Where and how to start? It may seem like a trivial question, but I can assure you that especially beginners may have several doubts before starting this trading activity.
In this article we will try to clarify things a bit.
Let’s see the first question that many ask themselves.
Often the first question is about the platform, not so much intended as which platform to use, but rather whether to trade via a simulated platform or a real platform.
Starting from a simulated platform we have the possibility of trading with fake money. So basically we have no risk and we can approach this first step with greater peace of mind.
On the other hand, of course, there is certainly a certain imprecision in the orders executed. Because a simulated platform can’t actually know if that order you are going to place would have been delivered and filled by the market.
Moreover, even with regard to slippage we will have completely unrealistic values. Often then these platforms have bugs in the functioning. They are not updated as frequently as the real platforms so there may be some technical problems that in reality you would not encounter.
And above all, the simulated trading experience is very different from a live experience, especially from an emotional point of view. By not really risking capital, the whole psychological aspect, therefore fear, greed, insecurity, are missing and therefore we inevitably speak of an experience that is different.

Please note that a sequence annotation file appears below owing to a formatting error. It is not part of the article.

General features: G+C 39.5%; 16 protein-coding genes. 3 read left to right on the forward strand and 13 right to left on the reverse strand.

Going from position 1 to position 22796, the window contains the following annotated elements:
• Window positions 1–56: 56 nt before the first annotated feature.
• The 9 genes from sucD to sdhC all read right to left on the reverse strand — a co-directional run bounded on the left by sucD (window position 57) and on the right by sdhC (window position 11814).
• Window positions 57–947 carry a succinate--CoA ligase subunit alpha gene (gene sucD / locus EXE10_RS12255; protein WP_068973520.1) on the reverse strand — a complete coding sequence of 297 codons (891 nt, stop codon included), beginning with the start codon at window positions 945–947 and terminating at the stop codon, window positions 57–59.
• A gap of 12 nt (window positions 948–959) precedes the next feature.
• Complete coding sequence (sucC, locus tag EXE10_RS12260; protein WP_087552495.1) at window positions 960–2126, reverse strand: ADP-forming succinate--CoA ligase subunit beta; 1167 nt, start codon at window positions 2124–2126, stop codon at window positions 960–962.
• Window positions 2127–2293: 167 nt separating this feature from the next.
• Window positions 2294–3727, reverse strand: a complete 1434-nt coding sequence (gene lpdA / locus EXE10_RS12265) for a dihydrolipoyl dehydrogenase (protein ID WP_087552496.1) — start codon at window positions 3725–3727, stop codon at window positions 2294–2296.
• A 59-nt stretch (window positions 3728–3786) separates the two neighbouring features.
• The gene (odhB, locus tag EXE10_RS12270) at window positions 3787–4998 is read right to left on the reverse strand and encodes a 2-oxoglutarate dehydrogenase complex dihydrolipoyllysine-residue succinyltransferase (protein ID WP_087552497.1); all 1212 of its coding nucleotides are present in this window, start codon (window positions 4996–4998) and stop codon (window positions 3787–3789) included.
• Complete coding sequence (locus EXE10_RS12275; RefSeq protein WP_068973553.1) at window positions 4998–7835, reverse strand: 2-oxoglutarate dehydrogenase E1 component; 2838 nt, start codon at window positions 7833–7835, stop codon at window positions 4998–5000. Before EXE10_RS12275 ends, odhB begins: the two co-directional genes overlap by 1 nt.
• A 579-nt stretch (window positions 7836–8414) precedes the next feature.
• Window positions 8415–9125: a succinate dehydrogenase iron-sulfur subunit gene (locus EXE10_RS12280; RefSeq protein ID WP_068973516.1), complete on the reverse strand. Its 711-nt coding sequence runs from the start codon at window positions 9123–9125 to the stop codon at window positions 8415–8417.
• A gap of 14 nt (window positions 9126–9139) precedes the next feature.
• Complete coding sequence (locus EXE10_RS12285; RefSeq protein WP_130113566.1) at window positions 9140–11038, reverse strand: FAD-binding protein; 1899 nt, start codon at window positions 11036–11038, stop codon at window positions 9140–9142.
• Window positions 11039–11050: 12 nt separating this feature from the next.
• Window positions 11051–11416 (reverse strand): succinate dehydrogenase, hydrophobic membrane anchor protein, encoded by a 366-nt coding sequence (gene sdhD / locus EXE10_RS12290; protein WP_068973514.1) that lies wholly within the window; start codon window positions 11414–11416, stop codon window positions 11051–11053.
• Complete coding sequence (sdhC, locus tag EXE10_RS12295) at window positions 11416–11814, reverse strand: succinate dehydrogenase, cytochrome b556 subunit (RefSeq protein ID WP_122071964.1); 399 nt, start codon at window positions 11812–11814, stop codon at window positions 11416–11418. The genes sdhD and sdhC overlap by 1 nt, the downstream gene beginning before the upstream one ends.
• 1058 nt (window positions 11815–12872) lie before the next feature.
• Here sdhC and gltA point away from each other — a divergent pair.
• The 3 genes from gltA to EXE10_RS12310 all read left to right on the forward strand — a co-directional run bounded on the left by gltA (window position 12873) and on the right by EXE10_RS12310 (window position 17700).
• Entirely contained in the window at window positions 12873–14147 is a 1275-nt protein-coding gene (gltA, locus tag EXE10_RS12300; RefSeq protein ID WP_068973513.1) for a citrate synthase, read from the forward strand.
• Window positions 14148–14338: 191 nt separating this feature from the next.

And this is why I believe that choosing a real platform is the optimal choice to start systematic trading, because it gives us the most realistic picture possible.
So a single problem arises: how to minimize the economic risk, because at the time of departure, the ideal would be to start live but risk little.
This allows us to approach systematic trading as truly as possible, while putting a small amount of capital at risk.
How can this result be achieved? Choosing the right markets.
Let’s see together what are the characteristics that these markets must have that make them particularly attractive to start systematic trading.